CHARLESTON, S.C. (WCSC) - The Coastal Community Foundation has extended its Facebook grant program application process for another week.
The organization was chosen by Facebook as one of 20 groups across the United States to administer $1 million to black-led and black-serving non-profits in the Lowcountry.
The Coastal Community Foundation Vice President of Grantmaking and Community Leadership Edie Blakeslee says they will split the $1 million between 20 and 40 non-profits around the Lowcountry.
“I do believe all of the social unrest and all that’s happening in the country is really the driver for Facebook,” Blakeslee said. “And while we will want to know how the pandemic has affected organizations and their ability to do the work, the most important for us and what we’re looking for is how they serve the black community, how they build resiliency, what it looks like, if it’s creative and innovative, and that’s really the focus.”
This includes small and large non-profits from five core areas of eligibility: arts, culture and humanities; education; human services; community improvement and capacity-building; and civil rights, social action, and non-political advocacy.
Blakeslee says the grant program is specifically designed for nonprofits providing goods or services that support black people and communities.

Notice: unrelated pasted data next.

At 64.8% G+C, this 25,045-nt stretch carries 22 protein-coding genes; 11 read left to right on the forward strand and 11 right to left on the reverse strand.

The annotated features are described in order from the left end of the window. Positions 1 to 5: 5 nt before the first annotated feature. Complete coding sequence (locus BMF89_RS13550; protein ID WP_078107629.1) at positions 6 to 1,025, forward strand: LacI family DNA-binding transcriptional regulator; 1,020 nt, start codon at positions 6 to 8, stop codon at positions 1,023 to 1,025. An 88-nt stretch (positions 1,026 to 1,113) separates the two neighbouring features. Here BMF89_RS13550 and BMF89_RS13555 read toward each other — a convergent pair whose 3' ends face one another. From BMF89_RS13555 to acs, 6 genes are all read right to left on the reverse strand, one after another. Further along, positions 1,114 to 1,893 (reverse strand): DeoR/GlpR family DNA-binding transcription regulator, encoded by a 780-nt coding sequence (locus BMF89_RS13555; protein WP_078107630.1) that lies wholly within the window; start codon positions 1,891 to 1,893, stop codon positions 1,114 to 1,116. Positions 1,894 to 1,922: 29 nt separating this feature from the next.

To meet the criteria, organizations must meet two of the three of the following stipulations: At least 51% of the Board of Directors identifies as Black; The organization’s Executive Director or equivalent identifies as Black: At least 51% of the organization’s Leadership Team, or senior management level, identifies as Black.
Organizations can also qualify if the population served by the group is at least 51% black.
“I mean I know money isn’t the only thing, but this is a really affirming opportunity and we’re very excited to be able to do something specific for black-led organizations and organizations that serve black communities,” Blakeslee said. “I think it’s super important and something that shouldn’t be just a moment in time, it should really be part of how we do our work fully.”
Blakeslee says those who wish to apply can fill out a written questionnaire or submit a video answering the same questions and explaining why the non-profit deserves the funding.
The original deadline for applications was Feb. 10, but it’s been extended through next Wednesday to allow for more submissions.
The Coastal Community Foundation also says they don’t want lack of resources or technology to hinder someone’s application. People who need help applying, are encourage to reach out to the foundation directly.
CCF says they hope to have the final grant selections made by late June.